"Esports could potentially outrun Cricket in India"
In January 2021, Pakistan recognised esports as an official and regular sport.
Pakistan’s Federal Minister for Science and Technology, Fawad Hussain, even tweeted:
“If you are interested in video games, get ready, and new opportunities are waiting for you.”
Now that Pakistan has made this step, many wonder whether India will follow.
What is esports?
Electronic Sports Federation of India (ESFI) Director Lokesh Suji explained that “esports could potentially outrun Cricket in India”.
However, the country still lacks the right mentality to promote competitive gaming as a sport on its own.
Lokesh Suji defined it as the vastest sport in India, and further explained the main differences between esports and casual gaming by saying:
“Esports is a sport recognised by the International Olympic Committee (IOC) and Olympic Council of Asia (OCA).
“Esports is solely dependent on your own skill.
“You cannot win in a video game competition of FIFA (a video game series based on football) by chance. You need to have the skill to win.”
Games like Teen Patti, Rummy, Poker and Fantasy Sports are considered igames by Suji, as they are more chance-based titles.
Competitions can be online and offline.
The games are multiplayer games, where you “form up teams and compete/play online”.
The most common video game genres associated with esports are:
- Real-time Strategy (RTS)
- First-person Shooter (FPS)Multiplayer Online Battle Arena (MOBA)
Some games that can be classified as esports are Defense of the Ancients (DOTA2), League of Legends (LoL), CounterStrike, Call of Duty, FIFA, Hearthstone, Starcraft and Vainglory.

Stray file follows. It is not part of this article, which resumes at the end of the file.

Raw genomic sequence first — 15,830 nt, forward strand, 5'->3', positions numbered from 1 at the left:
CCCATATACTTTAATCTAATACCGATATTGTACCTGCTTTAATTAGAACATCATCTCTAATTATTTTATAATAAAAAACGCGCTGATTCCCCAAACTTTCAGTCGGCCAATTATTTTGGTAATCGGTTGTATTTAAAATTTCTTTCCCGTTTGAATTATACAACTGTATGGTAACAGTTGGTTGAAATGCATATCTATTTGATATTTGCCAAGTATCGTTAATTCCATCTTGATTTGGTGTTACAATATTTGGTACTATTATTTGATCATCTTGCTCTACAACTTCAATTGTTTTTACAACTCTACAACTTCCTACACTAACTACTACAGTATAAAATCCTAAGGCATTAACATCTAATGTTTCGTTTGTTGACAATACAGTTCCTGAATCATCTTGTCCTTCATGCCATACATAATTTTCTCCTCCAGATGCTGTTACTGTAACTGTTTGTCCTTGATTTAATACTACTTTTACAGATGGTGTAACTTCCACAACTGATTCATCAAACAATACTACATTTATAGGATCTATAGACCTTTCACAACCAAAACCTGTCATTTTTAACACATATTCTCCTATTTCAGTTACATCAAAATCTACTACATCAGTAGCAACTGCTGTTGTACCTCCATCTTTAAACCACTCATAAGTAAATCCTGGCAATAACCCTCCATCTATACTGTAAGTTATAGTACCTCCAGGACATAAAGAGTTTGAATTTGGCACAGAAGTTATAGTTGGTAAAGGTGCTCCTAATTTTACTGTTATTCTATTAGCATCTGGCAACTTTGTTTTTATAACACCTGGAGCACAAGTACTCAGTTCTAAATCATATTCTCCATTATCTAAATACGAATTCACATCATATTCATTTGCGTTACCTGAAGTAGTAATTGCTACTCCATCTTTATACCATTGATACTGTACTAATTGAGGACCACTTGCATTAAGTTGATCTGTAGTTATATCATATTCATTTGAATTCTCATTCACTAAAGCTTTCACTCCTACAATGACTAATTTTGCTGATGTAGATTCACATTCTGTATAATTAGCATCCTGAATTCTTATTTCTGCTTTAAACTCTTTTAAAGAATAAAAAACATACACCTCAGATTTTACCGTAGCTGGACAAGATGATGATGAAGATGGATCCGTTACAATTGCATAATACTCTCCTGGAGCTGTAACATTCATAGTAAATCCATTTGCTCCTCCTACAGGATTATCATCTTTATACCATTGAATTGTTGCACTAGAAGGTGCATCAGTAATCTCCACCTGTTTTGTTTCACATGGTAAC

These tournaments are broadcasted both online and on TV and have commentary as well.
India is home to some of the world’s best players and even won the Bronze Medal at the Asian Games in Jakarta, in 2018.
Why India still fails to recognise it as a sport?
Many obstacles got in the way, putting off its recognition as a real sport.
The first issue is the social stigma. In India, there is still a huge confusion between esports and gaming.
“Comparing our esports athletes with people playing fantasy sports or rummy is where the problem germinates.”
Athletes and any other involved party must pay a 35% entertainment tax, instead of the sports tax, which is 20%.
On this matter, Suji added:
“This itself hampers the growth of Esports in our country in a significant manner, as players don’t get the benefits of sports quota like other sports.”
He also urged the Government to recognise esports as a real sport to increase parental support, as a “lot of talent dies early due to lack of parental support”.
The ESFI is a non-profit organisation established to promote the growth of esports in India.
ESFI is preparing for future tournaments including the Asian Games 2022.
It is also an official member of the International Esports Federation (IESF), Global Esports Federation (GEF) and Asian Esports Federation (AESF).
The NGO is also working closely with other National Esports Federations of South Asia and even plans to launch the South Asia Championship, which will give athletes more international exposure.
Competitive gaming looks to be heading in the direction of being recognised as an official sport, however, there are still obstacles.